Cartersville, West Virginia
My patient was almost six months old. Bright blue eyes. Curly, platinum-blonde hair. Cute pink fingers. Her name was Britney Ann Cooper. She was a perfect twelve-pound baby girl—except for the angry, open gash that trailed from her nose to her mouth. For most children, the palate fuses together before birth, but for one in every 700, it does not.
Britney’s mother was distraught. Her friends kept saying that God had given Britney a cleft palate for a reason. They kept telling her that she was being punished by God for her sins. They said that if she tried to change Britney, God would strike her baby dead.
I disagreed. “Nobody’s dying in my operating room today. Not if I can help it."
Britney’s mom asked, “Is she gonna be okay?”
“Yep. I promise. Never lost one yet. Trust me. Gimme an hour, and she’ll be good as new.”
Britney’s mom had no insurance. She was unmarried, seventeen years old, and on welfare. I was standing next to her in a makeshift OR in the back of a free clinic in a single-wide trailer. Sweat dripped down into my eyes. It was 97 degrees, and there was no air conditioning. This part of West Virginia is as poor as some cities in Third World countries.
“Okay. Fine. Whatever. Just do it, but I can’t watch,” Britney’s mom said through tears before turning to run out of the trailer.
A nurse anesthetist stuck an endotracheal tube down Britney’s throat. One slip on her part and my skills would be lost on a dead baby. I tried to focus on the task at hand. I turned to the circulator nurse as she wiped my forehead. “Hey, if it’s too easy, it’s no fun—right?”
My patient rested on a gynecology examining table, the only table the free clinic had for surgery. The leg stirrups had been removed, but the attaching mounts stuck up so far from the table that it kept me at armsdistance away from my tiny patient.
I stared though my magnifying loupes and traced the length of the cleft. It opened at the floor of the nostril and down through the upper lip and back over the palate, dividing it all the way through to the uvula. I paused before lifting the scalpel.
If I had been in my air-conditioned cosmetic surgery office in North Carolina, I would have repaired the lip then and the palate the following year. Closing the lip early is essential to containing the mouth, so the baby can suck and feed on a nipple. Without the lip repair, the baby will become extremely malnourished. The palate closure is necessary for proper speech development, which doesn’t begin until eighteen months. But, since we were in a rural area and I wouldn’t be back next year, I had to do it all then.
I took a marking pencil and quickly outlined the cuts on the upper lip, with rotation advancement of the two halves of the upper lip and a tiny Z-plasty on the vermillion border. With my thumb and index finger squeezing the labial artery—the primary blood supply of the lip—I made the lip incisions, discarding only the thin rim of tissue that blocked the repair.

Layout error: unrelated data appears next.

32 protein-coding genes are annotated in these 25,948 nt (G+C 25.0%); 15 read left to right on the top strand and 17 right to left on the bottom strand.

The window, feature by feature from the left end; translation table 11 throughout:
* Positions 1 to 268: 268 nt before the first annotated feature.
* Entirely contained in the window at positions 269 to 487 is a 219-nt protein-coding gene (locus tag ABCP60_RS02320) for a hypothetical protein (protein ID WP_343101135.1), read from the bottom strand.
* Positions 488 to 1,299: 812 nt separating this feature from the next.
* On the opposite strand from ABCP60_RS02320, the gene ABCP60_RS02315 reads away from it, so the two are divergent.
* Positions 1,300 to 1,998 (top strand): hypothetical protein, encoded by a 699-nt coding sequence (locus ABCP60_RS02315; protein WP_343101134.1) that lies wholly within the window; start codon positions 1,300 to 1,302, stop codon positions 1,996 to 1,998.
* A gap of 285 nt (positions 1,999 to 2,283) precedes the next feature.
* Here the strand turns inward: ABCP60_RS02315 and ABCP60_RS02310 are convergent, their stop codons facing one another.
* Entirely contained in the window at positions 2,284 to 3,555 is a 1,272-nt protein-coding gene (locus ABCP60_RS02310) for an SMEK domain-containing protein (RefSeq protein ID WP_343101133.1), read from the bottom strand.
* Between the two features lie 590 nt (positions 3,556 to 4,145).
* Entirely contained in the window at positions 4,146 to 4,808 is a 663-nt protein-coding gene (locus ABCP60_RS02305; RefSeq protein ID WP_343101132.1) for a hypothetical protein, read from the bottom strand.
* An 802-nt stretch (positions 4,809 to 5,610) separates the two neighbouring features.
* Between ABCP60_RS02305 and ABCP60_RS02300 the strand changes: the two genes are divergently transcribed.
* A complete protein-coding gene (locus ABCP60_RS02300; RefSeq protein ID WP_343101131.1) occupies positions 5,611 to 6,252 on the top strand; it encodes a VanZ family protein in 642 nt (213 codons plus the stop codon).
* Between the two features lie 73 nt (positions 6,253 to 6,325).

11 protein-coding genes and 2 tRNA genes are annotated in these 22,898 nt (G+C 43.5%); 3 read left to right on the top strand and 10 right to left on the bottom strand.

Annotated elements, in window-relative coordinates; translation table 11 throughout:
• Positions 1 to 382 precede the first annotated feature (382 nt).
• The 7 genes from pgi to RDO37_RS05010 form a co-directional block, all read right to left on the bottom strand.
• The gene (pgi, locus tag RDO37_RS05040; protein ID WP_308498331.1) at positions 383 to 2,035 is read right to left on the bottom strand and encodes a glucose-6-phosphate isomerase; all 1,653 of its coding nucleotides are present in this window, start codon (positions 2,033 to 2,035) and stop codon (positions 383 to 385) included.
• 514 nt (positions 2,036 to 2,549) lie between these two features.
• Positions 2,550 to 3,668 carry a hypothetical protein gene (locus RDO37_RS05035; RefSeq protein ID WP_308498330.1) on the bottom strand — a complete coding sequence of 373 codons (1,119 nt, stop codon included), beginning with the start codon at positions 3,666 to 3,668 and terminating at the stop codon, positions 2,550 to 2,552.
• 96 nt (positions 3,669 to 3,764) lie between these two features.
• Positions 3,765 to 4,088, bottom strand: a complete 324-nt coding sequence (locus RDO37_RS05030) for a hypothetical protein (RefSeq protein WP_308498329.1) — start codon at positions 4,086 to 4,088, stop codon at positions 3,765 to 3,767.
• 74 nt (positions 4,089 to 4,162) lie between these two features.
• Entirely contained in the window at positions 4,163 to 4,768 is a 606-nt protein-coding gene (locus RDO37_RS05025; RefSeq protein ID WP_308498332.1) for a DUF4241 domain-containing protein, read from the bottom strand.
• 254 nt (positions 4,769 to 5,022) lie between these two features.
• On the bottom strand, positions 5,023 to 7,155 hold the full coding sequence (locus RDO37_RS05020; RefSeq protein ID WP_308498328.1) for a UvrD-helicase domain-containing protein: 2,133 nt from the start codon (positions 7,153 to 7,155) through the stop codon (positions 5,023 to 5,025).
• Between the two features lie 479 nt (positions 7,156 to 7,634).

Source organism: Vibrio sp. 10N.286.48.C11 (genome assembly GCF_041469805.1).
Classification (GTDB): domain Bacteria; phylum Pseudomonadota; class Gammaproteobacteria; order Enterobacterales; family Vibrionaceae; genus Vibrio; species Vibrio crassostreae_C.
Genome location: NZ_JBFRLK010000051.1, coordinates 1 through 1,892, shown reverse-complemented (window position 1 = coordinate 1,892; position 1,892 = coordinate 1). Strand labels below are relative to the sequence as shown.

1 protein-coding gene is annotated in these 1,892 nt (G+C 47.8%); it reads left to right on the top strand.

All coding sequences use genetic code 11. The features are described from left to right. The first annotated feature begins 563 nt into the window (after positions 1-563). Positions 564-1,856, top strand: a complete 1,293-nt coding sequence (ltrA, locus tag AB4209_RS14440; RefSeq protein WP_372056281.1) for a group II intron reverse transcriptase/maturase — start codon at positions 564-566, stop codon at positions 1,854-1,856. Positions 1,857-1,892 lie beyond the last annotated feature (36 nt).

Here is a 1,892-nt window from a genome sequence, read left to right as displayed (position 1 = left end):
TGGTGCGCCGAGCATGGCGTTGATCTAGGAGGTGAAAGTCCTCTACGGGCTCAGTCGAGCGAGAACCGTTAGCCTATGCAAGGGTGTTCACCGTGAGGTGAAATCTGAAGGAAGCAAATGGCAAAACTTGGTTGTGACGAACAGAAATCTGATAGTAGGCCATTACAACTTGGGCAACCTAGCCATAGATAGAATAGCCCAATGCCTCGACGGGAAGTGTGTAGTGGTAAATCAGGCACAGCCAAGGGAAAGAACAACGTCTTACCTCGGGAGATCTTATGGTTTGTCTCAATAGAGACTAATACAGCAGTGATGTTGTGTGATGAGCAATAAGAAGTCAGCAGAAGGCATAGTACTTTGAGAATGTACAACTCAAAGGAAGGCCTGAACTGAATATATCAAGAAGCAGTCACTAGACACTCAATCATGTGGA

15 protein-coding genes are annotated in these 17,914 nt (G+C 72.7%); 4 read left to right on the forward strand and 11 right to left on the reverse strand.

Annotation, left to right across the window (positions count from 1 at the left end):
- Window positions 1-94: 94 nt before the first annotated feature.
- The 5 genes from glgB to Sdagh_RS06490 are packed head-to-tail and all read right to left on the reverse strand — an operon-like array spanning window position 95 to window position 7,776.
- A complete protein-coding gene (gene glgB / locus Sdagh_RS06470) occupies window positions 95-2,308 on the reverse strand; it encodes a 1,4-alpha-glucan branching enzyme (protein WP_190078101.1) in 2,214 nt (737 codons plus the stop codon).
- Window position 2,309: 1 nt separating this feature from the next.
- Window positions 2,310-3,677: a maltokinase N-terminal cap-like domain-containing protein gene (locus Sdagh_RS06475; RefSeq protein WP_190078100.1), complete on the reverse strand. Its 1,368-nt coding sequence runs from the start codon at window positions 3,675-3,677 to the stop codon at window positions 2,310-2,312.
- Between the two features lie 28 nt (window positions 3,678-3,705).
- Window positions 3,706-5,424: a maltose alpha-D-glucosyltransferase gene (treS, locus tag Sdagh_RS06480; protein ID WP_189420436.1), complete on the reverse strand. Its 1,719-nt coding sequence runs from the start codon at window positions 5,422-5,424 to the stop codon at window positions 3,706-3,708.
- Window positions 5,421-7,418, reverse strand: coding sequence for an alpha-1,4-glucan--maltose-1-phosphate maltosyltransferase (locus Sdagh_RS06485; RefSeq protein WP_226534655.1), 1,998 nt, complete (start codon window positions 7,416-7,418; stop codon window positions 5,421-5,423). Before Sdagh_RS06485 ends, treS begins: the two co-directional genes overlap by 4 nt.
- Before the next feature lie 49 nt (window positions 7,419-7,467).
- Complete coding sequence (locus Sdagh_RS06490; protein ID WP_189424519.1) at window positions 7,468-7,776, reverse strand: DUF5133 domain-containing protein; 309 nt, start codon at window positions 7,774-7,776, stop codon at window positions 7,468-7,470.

I heard Britney gurgle and took her pulse. It was slow, which meant she wasn’t getting the oxygen she needed. I ordered the anesthetist to take out the endotracheal tube and put it back in again.
The cautery machine was an antique. I hadn’t used one of these old ones since med school, and I was worried about excessive burning. To be safe, I touched the individual bleeders with a small 25-gauge hypodermic needle.
I took the smallest suture material available, 4-0 gut, for the muscle repair. I preferred much smaller sutures, but none were available. Three of the stitches aligned the lip exactly.
Twenty minutes and four forehead wipes later, I was almost done. Just the palate left to stitch up, but it was the most complicated part of the procedure. I felt sweat about to drip in the wound and turned quickly for another brow wipe. My back was killing me, but I adjusted my posture and put the pain out of my mind.
Just suture the palate. With some fine silk, 5-0, which was perfect for a mucosal repair, I placed five fine sutures in mattress fashion, to turn the lining of the palate outward.
I stepped back to admire my work. Damn! The vermillion borders of the lip didn’t match; the left side was lower than the right. The baby started gurgling and coughing. Crap! The nurse anesthetist had disappeared to prep another patient, and I was on my own. It wasn’t safe for Baby Britney to be out so long. I had to do this fast and finish up. I breathed in deeply and tried again. I made a 5-0 silk stitch and placed each side exactly in the vermillion border. I slowly tied the stitch and pulled.
Again, I stepped back and looked at my patient. The two sides slid into precise alignment as God had intended them. Perfect!
About the author:Glenn Shepard was raised on a farm in eastern Virginia, went to college and medical school at the University of Virginia, completed surgery and cardiovascular residency at Vanderbilt and plastic surgery residency at Duke, and spent two years in the Army at Ft. Gordon Hospital in Georgia and the Second Surgical hospital in An Khe, Vietnam. He practiced plastic surgery in Newport News, Va. for 28 years and directed the Riverside Facial Deformities clinic and the Riverside Laboratory for Microvascular research for most of those years. Writing has been a hobby all his adult life.